Can reduced processing decision support interfaces improve the decision-making of less-experienced incident commanders?

Nathan C. Perry*, Mark W. Wiggins, Merilyn Childs, Gerard Fogarty

*Corresponding author for this work

Research output: Contribution to journalArticle

18 Citations (Scopus)

Abstract

Computer-based decision support systems have been proposed as a tool to improve the decision-making of less-experienced personnel by reducing the information processing demands necessary for decision-making. This study investigated the utility of three decision support system interfaces that differed in their capacity for reduced processing. The participants comprised experienced and less-experienced Fireground Incident Commanders who used the decision support system interfaces to identify the most appropriate entry point to extract a victim from a simulated burning building. The results revealed that reduced processing interfaces enabled less-experienced participants to acquire information using a process equivalent to their more experienced counterparts. However, this process did not result in improvements in the accuracy of the decision-making process. Indeed, the accuracy of experienced participants' decisions was consistently greater than the less-experienced participants, irrespective of the decision support system interface. It was concluded that the success of reduced processing decision support systems amongst less-experienced operators is significantly dependent upon their understanding of the relative value of key features associated with the decision-making process.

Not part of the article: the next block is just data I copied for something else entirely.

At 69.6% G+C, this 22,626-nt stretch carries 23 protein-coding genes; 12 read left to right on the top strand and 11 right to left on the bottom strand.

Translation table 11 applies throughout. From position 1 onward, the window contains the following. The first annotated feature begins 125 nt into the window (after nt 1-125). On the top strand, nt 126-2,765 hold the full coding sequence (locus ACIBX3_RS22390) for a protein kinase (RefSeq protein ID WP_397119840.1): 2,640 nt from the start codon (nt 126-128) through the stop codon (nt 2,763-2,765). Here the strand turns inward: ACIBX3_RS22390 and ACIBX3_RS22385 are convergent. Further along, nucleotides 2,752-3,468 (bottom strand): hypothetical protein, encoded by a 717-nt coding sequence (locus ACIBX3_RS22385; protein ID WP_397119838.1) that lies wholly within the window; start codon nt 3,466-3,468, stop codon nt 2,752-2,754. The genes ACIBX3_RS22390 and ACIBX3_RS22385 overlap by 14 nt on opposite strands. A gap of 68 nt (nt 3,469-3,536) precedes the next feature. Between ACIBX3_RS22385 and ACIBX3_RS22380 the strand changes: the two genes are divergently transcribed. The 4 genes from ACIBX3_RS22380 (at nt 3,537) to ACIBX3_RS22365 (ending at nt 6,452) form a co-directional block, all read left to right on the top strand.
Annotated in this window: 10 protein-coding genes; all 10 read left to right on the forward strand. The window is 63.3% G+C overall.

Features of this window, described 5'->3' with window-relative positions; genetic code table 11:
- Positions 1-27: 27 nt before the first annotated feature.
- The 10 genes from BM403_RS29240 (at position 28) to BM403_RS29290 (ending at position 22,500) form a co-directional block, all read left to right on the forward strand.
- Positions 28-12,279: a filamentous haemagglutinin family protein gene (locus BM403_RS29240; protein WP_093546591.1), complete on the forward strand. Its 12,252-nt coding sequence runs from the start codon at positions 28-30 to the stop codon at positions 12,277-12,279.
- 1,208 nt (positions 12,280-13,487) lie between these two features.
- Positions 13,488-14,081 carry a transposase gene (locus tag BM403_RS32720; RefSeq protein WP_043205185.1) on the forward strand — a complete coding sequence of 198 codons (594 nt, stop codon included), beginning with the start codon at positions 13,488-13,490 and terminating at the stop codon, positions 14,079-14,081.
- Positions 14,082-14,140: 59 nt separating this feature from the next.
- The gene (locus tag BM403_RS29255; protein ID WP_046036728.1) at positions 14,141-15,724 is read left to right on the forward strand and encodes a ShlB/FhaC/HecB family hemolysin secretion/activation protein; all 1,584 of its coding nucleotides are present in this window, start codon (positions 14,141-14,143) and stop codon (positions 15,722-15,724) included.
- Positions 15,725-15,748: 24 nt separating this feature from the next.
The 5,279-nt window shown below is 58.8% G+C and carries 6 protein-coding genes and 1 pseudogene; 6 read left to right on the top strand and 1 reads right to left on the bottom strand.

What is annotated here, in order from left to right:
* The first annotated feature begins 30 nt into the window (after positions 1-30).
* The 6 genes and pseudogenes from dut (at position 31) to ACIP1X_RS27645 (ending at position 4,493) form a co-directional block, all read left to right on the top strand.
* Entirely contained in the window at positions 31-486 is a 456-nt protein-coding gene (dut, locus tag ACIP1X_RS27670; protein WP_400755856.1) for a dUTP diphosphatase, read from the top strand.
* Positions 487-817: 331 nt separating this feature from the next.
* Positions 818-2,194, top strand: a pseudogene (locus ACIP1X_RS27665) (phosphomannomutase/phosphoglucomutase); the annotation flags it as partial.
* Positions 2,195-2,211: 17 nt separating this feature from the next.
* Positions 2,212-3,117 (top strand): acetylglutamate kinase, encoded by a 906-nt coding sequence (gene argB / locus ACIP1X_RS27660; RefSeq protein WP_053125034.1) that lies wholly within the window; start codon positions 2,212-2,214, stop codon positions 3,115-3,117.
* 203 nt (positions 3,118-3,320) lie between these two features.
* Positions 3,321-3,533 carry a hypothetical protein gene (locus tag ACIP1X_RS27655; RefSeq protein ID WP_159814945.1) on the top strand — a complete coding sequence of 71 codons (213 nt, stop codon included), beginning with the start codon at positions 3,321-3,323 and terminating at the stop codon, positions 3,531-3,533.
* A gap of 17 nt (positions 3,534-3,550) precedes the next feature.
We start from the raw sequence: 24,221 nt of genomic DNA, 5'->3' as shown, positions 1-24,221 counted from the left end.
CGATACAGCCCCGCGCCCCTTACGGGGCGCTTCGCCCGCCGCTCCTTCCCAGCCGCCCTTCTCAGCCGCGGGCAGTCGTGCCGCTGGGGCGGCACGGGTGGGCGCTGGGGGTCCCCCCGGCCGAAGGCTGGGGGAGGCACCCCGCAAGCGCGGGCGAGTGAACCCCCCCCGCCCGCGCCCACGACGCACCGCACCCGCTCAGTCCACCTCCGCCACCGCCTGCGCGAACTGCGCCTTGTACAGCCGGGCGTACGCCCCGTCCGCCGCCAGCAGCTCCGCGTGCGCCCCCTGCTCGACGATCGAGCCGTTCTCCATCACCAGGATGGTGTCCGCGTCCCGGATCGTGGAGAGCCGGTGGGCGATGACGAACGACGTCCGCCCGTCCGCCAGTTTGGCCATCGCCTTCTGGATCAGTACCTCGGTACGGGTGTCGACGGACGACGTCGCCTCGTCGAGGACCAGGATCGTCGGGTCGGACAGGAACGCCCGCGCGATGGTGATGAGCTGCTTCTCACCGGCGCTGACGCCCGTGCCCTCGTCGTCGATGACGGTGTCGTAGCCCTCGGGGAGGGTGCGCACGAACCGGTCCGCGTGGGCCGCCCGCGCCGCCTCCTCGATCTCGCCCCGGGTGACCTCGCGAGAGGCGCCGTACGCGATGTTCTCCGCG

Original languageEnglish
Pages (from-to)497-504
Number of pages8
JournalDecision Support Systems
Volume52
Issue number2
DOIs
Publication statusPublished - Jan 2012

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